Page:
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    The officer will know that a shooting has occurred when he arrives, so he knows you have a weapon. As soon as he wants to see some ID, I'd show my CCW license. Depending on the officers behavior, I might even tell him sooner, verbally.

    At that point, they will separate you from your sidearm anyway. Evidence.

    As long as the LEOs can see both of your hands when they arrive, they should not perceive you as an immediate threat.

    I would not put my gun out of reach until LEO protection arrives. You are still alone in hostile territory. When LEOs arrive, they should decide when they want to see your weapon. Do not reach for it unless asked to.
    "So this is how liberty dies. With thunderous applause."
    - Senator Padmé Amidala, "Revenge of the Sith"

  9. #23
    Senior Member Array gregarat's Avatar
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    I agree with everyone, but I get stuck with
    I would re-holster but then on arrival of LE do my best to make sure they know I am a good guy - plus first thing would be a statement - ''I am carrying - how would you like me to proceed?"
    .
    I get stuck here, because I’m worried about "jumpy" Leo’s. I mean what if the LEO doesn’t believe that "Im the good guy".
    I’m scared about an ironic death. I can see it now... I save my hide, just to have the LEO end it. Because he assumes I’m the bad guy. That is how my luck is . Call me silly, but what’s that word Chris?… Oh ya cynicism! Or is it parinoia?

  10. #24
    Senior Member Array rfurtkamp's Avatar
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    Based on what I've dealt with in the aftermath, I've learned:

    - I answer questions in writing only, if questions are asked - even with a lawyer present. They are substantially harder to take out of context.
    - If possible, weapon is holstered. That may not always be possible.
    - If no shots were fired, I do not call 911. I do not trust my local LEOs any more after my last incident.

    Past that, it's going to vary substantially by the circumstances. I'm not worried about crime scene - I'm worried about *my* safety and those around me. I do not intend to cause damage to the scene, but I'm not a forensic dude either - and have no knowledge nor desire to know forensic procedure. ;)
    Driver carries less than $45 worth of remorse.

  11. #25
    Member Array Scott F's Avatar
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    Quote Originally Posted by P95Carry
    I would reholster but then on arrival of LE do my best to make sure they know I am a good guy - plus first thing would be a statement - ''I am carrying - how would you like me to proceed?"

    No guesswork - it is dangerous, but your weapon should IMO until this stage be totally still under (only) your control..
    That is pretty much what I thought I would do/should do.

    If I were in my home and had shot an intruder and he was no longer in any condition to be of harm to me or my family I might lay my gun in a safe and visible place then stepping several steps away so that the officer does not have the stress of disarming me. I think this would better for all parties involved with the possible exception of the guy on the floor soaking my carpet with his bodily fluids.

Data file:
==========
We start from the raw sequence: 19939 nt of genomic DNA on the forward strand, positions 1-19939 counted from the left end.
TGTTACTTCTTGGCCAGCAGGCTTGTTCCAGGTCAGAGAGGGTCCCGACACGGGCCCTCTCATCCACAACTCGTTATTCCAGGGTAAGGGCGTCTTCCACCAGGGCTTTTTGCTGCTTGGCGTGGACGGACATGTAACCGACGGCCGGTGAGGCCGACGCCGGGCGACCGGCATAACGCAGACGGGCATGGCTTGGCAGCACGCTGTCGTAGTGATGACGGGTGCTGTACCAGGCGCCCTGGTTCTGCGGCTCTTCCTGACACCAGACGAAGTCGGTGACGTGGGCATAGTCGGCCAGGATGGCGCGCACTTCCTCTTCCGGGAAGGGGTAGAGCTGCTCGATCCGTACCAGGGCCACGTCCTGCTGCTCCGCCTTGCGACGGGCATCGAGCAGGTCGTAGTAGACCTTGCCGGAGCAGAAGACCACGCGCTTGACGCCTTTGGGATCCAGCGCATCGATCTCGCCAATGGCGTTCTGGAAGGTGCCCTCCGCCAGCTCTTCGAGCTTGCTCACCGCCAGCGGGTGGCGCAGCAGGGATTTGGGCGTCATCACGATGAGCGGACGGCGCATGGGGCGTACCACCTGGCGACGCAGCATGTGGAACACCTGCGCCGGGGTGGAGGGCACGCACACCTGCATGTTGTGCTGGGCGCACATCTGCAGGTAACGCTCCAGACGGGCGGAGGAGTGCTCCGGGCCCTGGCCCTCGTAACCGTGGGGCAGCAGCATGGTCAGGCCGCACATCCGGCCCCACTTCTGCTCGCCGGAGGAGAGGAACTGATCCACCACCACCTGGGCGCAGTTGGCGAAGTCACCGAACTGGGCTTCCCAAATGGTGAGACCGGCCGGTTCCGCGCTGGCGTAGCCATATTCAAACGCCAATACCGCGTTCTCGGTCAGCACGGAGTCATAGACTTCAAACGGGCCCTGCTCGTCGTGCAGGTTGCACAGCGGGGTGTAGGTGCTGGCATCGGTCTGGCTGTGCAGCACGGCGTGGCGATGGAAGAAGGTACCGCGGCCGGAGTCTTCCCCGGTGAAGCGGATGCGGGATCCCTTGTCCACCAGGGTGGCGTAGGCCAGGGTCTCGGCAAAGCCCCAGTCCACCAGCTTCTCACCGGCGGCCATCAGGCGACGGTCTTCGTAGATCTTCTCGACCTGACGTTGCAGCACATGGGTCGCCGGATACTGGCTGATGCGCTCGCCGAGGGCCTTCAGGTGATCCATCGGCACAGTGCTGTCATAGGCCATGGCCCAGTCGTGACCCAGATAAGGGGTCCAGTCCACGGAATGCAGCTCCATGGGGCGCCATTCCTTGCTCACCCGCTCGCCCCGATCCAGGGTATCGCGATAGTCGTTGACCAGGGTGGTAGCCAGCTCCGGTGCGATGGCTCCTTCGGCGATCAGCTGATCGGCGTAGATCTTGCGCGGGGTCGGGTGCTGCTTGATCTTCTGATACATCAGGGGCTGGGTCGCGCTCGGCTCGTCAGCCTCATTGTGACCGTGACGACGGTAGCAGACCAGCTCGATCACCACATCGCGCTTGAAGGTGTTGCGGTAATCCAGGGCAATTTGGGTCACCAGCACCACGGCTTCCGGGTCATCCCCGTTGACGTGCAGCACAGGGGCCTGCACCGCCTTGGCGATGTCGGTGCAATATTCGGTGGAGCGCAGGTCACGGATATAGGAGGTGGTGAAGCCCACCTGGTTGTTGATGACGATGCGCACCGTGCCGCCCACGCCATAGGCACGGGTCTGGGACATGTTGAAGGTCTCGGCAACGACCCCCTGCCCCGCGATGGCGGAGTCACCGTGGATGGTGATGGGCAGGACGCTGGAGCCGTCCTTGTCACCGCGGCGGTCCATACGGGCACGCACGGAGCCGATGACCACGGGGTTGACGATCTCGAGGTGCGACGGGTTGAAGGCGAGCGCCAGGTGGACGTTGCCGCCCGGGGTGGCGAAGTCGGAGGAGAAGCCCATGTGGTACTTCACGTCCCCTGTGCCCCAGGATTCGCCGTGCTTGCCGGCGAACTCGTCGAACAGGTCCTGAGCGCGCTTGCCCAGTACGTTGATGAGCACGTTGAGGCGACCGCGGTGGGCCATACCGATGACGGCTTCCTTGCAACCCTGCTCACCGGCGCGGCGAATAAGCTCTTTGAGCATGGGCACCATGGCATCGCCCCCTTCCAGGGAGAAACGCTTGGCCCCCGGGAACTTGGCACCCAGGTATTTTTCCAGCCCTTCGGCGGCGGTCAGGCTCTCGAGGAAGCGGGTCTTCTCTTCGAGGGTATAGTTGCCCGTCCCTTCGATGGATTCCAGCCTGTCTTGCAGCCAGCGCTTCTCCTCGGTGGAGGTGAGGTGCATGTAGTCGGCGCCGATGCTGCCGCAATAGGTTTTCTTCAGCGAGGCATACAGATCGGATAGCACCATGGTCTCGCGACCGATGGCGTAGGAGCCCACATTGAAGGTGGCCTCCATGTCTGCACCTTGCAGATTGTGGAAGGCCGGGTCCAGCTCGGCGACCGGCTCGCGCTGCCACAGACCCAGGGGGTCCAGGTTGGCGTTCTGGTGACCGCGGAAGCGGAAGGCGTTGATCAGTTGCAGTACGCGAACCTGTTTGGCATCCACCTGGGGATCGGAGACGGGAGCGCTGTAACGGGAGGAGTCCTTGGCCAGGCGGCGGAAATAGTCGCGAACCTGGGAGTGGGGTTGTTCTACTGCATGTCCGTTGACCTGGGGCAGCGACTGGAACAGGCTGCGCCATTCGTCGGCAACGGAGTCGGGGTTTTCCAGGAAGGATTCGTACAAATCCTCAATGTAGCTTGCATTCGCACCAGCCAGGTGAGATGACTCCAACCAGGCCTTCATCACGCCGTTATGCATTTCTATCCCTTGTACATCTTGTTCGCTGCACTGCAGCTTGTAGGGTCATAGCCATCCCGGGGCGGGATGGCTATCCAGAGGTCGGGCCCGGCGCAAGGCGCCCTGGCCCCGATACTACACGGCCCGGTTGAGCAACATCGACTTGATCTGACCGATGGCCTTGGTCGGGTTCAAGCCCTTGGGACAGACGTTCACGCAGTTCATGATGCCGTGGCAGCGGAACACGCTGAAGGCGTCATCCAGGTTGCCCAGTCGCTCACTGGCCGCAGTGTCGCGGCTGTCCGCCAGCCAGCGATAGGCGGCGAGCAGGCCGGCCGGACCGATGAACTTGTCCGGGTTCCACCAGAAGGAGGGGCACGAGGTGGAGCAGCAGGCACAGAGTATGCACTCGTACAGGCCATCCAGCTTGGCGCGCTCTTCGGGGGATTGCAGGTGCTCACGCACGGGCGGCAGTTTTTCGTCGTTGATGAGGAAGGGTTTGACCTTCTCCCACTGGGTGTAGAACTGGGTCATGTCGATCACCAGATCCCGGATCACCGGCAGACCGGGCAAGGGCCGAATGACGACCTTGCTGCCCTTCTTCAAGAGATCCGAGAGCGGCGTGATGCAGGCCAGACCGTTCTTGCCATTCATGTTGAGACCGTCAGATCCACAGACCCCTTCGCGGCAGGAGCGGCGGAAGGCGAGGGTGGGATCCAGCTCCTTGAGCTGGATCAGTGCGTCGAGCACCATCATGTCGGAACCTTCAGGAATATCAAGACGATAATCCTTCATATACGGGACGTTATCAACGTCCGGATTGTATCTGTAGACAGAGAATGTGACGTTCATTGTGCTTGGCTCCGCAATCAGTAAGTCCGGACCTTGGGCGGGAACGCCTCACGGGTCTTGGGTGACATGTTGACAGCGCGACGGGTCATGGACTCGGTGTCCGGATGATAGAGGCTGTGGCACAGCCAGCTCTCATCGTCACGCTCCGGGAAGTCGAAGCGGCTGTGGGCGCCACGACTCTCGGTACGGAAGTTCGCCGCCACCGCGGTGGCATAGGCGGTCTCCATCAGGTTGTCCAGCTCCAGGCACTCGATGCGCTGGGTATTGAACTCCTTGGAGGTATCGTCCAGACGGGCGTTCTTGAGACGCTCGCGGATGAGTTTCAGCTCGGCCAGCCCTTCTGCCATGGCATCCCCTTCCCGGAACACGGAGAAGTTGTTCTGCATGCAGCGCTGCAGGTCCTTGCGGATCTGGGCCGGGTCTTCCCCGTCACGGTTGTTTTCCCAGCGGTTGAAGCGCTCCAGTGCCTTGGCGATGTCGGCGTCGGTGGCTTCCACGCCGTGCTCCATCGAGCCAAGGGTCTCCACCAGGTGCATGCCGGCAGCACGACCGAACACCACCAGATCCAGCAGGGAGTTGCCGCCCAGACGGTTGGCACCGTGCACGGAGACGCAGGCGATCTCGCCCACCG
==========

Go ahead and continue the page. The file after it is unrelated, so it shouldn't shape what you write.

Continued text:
I think in the case of the above it would be best to move around my home as little as possible one the safety of my family was determined. This would disturb the scene as little as possible.

    It the incident happened outside my home, say on a street then I can see that I would not want to have my gun out or give up possession of it in an unsecured place.

    The interesting scenario comes when you have not disabled the BG. Say you were at home and the BG was shot but no longer wants to pursue the fight right now. You are now holding a wounded man on the floor and he has the potential to get up and continue doing you harm. You call or have the wife call 911 while you are holding the BG at gunpoint until help arrives. I can see where the LEO could have a much more difficult time with this one. In my experience the BG does not wear a t-shirt with twelve inch letters in florescent orange that reads “BG”. At least they don’t around here.

    He has to make sure the roles have not been reversed in the time between the call and his arrival. In this case I will tell the LEO that I am armed (just in case he can’t see that) and then ask for step by step instructions. I know that there are bad LEOs out there but in this case I do not see any other course of action for my prolonged health and safety. I will just have to hope and pray I get someone who has his head on straight. I am fortunate in that the parts of the country I spend nearly all my time I have a 98% or better chance of getting a good one. If not, what the heck, the BG was going to kill me anyway.


    In HIS Service
    Scott F

  12. #26
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    Many good points and a lot of common ground.

    Greg's concern
    I get stuck here, because I?m worried about "jumpy" Leo?s. I mean what if the LEO doesn?t believe that "Im the good guy".
    is I think not a problem if we present ourselves correctly and safely. I would make double sure while verbalizing my status that my hands were VERY much in clear view.

    Initially I might be seen as a bad guy but I am not going to invite any lethal force on myself by being other than totally compliant and non-threatening. If then a cop shot me he'd be in for nothing more than a homicide himself.

    Scott F's mention of disabled BG - well I'd hope here that we could contain things by holding at gunpoint - but hoping too that enough info has been conveyed over phone etc to give LE a chance to know who is who.